Listen to God’s words on the matter:

“Therefore whoever eats the bread or drinks the cup of the Lord in an unworthy manner, shall be guilty of the body and the blood of the Lord. But a man must examine himself, and in so doing he is to eat of the bread and drink of the cup. For he who eats and drinks, eats and drinks judgment to himself if he does not judge the body rightly. For this reason many among you are weak and sick, and a number sleep.” 1 Corinthians 11:27-30.
Again, God says, “this is My blood of the covenant, which is poured out for many for forgiveness of sins.” Matthew 26:28.

And again, God says, “How much severer punishment do you think he will deserve who has trampled under foot the Son of God, and has regarded as unclean the blood of the covenant by which he was sanctified, and has insulted the Spirit of grace?” Hebrews 10:29.
We protect the covenant, and the hearts of those we love, to warn believers to come in sober self-examination. Then we recess and leave it to God where it all belongs. We should give them time just prior to believe, and then to cultivate an environment through the whole of our churchwork that ultimately celebrates the Table. It is a remembrance of our eternal life married to our senses. We should come with reflective and very glad hearts in sincerity to partake, repent of all that God has us to, and then partake with expectant souls and great joy! We look forward to seeing him and dining one day with him, with the triune God, when we look back to the Cross at his Table. “We” do this as a body, a family with priestly duties to each other in it all as he said to eleven men that “they” were all to do. Jesus didn’t dine alone that night.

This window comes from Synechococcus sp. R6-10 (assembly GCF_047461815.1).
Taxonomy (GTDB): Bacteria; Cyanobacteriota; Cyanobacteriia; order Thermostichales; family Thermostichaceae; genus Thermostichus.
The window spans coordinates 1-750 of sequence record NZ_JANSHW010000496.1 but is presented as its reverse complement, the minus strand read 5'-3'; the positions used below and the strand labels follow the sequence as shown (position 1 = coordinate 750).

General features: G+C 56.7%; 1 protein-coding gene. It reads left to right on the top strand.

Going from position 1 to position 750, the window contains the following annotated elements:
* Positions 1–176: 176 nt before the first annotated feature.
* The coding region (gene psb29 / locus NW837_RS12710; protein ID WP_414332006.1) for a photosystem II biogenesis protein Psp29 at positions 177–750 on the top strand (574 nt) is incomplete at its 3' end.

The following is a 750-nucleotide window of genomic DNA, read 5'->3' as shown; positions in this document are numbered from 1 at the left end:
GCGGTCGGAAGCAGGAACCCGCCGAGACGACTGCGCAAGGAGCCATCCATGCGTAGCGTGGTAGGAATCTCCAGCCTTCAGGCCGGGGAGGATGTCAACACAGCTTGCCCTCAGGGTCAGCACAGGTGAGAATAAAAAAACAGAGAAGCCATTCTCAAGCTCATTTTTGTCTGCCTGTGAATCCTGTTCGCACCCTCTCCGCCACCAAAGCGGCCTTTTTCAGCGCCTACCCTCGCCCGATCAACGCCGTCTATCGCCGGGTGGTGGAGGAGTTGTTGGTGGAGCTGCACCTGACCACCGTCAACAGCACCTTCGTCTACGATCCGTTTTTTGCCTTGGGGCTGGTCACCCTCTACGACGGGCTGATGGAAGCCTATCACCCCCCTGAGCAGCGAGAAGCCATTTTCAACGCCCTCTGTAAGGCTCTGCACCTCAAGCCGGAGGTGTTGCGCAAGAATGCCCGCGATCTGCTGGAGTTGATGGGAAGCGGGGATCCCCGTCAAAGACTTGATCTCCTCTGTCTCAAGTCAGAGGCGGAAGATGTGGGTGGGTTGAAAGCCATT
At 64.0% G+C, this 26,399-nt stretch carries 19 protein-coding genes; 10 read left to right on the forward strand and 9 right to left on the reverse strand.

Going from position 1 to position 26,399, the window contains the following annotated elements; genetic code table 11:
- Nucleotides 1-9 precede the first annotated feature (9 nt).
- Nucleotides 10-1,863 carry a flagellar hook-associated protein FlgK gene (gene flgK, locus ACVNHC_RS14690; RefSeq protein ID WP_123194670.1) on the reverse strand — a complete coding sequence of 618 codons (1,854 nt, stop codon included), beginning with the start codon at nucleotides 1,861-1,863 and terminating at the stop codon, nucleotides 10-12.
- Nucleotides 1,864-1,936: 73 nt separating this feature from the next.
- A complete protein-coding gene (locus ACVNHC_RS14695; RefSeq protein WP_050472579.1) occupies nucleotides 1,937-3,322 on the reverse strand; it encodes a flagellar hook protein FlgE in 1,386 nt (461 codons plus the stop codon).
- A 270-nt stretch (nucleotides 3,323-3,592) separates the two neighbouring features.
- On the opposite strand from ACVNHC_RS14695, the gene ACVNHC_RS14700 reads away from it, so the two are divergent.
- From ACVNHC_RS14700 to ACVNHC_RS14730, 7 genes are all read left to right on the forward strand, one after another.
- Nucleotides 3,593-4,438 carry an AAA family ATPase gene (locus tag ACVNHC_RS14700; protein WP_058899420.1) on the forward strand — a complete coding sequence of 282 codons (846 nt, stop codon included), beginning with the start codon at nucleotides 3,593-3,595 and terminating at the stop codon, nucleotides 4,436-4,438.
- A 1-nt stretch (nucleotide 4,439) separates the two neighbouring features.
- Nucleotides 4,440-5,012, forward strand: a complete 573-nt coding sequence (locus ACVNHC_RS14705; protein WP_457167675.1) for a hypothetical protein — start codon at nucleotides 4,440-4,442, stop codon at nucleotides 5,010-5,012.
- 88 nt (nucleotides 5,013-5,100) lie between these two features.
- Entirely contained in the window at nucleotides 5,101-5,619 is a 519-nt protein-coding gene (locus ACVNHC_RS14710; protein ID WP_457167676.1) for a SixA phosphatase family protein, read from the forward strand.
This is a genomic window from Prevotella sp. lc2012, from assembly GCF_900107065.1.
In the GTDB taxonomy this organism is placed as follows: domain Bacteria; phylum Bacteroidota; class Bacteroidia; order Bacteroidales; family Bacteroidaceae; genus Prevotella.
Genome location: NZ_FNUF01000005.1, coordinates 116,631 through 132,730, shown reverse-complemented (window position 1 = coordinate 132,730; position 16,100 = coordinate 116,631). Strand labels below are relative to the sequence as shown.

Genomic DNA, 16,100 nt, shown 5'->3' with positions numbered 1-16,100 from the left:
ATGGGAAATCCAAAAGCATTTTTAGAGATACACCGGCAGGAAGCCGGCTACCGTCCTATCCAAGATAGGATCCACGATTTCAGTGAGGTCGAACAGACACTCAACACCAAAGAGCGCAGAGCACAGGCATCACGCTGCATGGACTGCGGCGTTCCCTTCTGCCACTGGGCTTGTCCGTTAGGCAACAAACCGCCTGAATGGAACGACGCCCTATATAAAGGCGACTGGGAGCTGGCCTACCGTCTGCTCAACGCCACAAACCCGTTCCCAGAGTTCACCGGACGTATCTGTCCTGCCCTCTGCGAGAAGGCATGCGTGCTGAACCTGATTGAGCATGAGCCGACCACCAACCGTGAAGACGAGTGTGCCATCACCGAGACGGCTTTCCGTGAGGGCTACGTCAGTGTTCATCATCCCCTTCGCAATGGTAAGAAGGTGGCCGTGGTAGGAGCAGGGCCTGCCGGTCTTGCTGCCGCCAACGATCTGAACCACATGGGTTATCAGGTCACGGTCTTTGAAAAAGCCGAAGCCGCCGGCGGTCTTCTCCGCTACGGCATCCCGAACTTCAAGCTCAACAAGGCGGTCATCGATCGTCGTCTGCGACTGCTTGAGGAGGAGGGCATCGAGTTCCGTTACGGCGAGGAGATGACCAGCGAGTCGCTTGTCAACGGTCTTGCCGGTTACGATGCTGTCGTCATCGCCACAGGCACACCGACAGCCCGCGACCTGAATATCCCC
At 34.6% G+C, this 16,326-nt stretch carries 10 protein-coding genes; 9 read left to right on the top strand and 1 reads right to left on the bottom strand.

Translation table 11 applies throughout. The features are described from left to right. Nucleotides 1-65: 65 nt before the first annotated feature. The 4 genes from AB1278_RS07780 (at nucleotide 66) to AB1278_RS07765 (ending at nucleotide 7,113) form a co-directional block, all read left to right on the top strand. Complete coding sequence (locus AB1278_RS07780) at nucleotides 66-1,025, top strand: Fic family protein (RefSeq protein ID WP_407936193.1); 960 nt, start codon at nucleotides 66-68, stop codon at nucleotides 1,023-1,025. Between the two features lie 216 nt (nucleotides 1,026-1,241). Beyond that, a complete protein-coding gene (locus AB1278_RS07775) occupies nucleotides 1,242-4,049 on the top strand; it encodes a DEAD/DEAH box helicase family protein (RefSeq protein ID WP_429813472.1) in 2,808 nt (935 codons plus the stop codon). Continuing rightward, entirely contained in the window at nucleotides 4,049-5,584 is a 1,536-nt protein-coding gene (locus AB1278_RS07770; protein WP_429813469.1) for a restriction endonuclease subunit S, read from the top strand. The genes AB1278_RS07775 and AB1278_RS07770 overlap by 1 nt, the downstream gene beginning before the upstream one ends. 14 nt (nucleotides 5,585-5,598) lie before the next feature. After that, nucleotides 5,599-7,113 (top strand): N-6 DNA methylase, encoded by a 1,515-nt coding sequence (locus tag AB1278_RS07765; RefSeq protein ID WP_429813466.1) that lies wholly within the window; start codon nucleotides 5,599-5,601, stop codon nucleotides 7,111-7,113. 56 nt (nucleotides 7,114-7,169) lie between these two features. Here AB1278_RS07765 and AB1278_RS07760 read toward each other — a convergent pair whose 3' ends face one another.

God bless!

Joseph Pittano